I got this posted from Ircspys(and Torrentspy ) favorite pothead Scienott.
Original article here
The use of cannabis is widespread and there is intermittent talk from the government of Canada regarding "decriminalizing," but not about legalizing, it. Cannabis has much in common with both alcohol and tobacco products. Each at various times has been demonized, banned, criminalized and targeted as a health risk. We can learn from these experiences.
What can we learn from alcohol?
First, banning doesn't work. As attempts at prohibition proves, it turns this area of the economy over to criminals and gives ordinary citizens criminal records.
Second, although there are definite health hazards for some, there are also putative benefits and people for millennia have ignored any claimed risks. Accordingly, we have decided that such a large group has a right to make its own decision.
Third, the system the Liquor Control Board of Ontario uses to control alcohol distribution is effective. Alcohol is available to adults, its purity is assured, there is a minimal black market and the province gets considerable revenue.
We also know there is a downside to alcohol and assistance is given to problem drinkers. There are protections against drunk drivers, for example. Controlled distribution is an effective compromise for this product.
What can we learn from tobacco products?
All the evidence from the last 30 years indicates that tobacco is dangerous for the health of both smokers and anyone who regularly inhales second-hand smoke. Despite these risks, some will still smoke and we have decided adults have the right to make their own decisions.
Accordingly, tobacco products remain legal for adults. Tobacco products are also extremely addictive, so we put many controls on them. Smoking in public places has been restricted, tobacco products are taxed heavily to reduce the demand and promotion has been virtually eliminated in an effort to reduce the number of new smokers, especially among the young.
We are reaching an effective compromise that protects smokers, non-smokers, and minors
(Note from Arm: Ha ha ha yeah right, protect minors.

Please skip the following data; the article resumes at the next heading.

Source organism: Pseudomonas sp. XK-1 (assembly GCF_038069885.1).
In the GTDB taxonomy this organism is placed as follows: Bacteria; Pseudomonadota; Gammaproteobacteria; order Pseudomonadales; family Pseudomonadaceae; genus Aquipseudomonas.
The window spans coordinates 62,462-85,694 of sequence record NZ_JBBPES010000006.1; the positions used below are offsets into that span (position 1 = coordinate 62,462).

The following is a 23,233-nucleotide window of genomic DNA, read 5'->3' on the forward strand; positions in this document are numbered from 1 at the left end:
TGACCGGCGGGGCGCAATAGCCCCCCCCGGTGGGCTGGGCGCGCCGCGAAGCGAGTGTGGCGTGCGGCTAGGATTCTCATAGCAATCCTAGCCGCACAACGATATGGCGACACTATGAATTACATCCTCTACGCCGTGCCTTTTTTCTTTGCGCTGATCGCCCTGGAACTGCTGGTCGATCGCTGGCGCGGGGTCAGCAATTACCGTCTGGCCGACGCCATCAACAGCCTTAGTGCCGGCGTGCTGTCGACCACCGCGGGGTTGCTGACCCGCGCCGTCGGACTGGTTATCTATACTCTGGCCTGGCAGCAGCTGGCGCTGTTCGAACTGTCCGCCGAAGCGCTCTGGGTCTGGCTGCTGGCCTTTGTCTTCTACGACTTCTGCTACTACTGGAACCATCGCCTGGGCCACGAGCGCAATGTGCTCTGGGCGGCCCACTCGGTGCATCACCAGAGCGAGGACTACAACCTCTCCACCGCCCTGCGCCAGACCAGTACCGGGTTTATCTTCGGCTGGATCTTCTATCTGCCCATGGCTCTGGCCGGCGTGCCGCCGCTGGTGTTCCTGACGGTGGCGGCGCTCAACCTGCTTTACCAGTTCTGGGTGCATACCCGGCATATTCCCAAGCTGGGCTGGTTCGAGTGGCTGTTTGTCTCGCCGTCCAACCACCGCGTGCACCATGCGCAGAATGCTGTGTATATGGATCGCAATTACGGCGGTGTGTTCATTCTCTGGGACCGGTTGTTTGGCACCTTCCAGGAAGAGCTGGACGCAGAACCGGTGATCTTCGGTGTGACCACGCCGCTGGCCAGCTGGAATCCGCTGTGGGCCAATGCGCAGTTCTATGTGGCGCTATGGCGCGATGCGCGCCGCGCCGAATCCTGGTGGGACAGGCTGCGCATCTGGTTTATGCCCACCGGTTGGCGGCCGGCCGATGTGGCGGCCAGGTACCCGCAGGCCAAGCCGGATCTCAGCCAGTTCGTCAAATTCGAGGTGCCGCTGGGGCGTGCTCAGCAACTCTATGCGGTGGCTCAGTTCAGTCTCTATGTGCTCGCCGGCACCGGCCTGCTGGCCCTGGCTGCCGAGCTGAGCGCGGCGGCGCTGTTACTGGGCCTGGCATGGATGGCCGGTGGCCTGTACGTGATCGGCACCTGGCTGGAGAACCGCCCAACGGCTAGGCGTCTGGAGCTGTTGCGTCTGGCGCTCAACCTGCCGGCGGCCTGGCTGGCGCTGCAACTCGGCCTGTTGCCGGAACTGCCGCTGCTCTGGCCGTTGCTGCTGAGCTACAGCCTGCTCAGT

What lessons can we draw from these experiences for cannabis? Concerning health, as far back as 1972 the LeDain Royal Commission on the Non-Medical Use of Drugs reported that "the physical and mental effects of cannabis would appear to be much less serious than those which may result from excessive use of alcohol."
This statement appears true 30 years later. More recently, there are claimed health benefits, especially to some who suffer from certain illnesses. All in all, this is a situation that calls for personal choice, but with appropriate controls.
So what should be the preferred path?
First, the federal government should make the use of cannabis products legal: Decriminalization is not sufficient.
Second, a safe, regulated supply should be made available, perhaps through a CCBO or Cannabis Control Board of Ontario.
These steps would guarantee product purity, take criminals out of this area of the economy, provide tax revenues, allow police to concentrate on more serious crime and stop the harassment of ordinary citizens.
Existing R.I.D.E. programs can be used to help control irresponsible drivers, and the use of designated drivers can be adopted from our experience with alcohol.
One of the major benefits will be to reduce the availability of pot to minors. If this seems counterintuitive, just ask any teenager which is more available to them, alcohol or cannabis? Drug dealers don't ask for proof-of-age.
Cannabis use is so pervasive that its use may go almost unnoticed if it were legalized. It will have benefits all around, not the least of which will be the capture of money that now goes to criminals.
Naturally, moralists will object to this "sin" being legalized and wish to impose their beliefs on others. Surely, we can overcome this attitude in modern Canada.
The other issue is the reaction of the United States, whose absurd, counterproductive "war on drugs" is opposed to any tolerance for recreational drugs. Controlled distribution in Canada should minimize the amount of legal cannabis that goes to the U.S., as it does with alcohol. Perhaps, in time, Americans will learn from our experience and soften their attitude.
Most arguments against cannabis legalization are moralistic, whereas the arguments in favour are pragmatic and would help to protect minors, users, and society.
The time has come to legalize cannabis!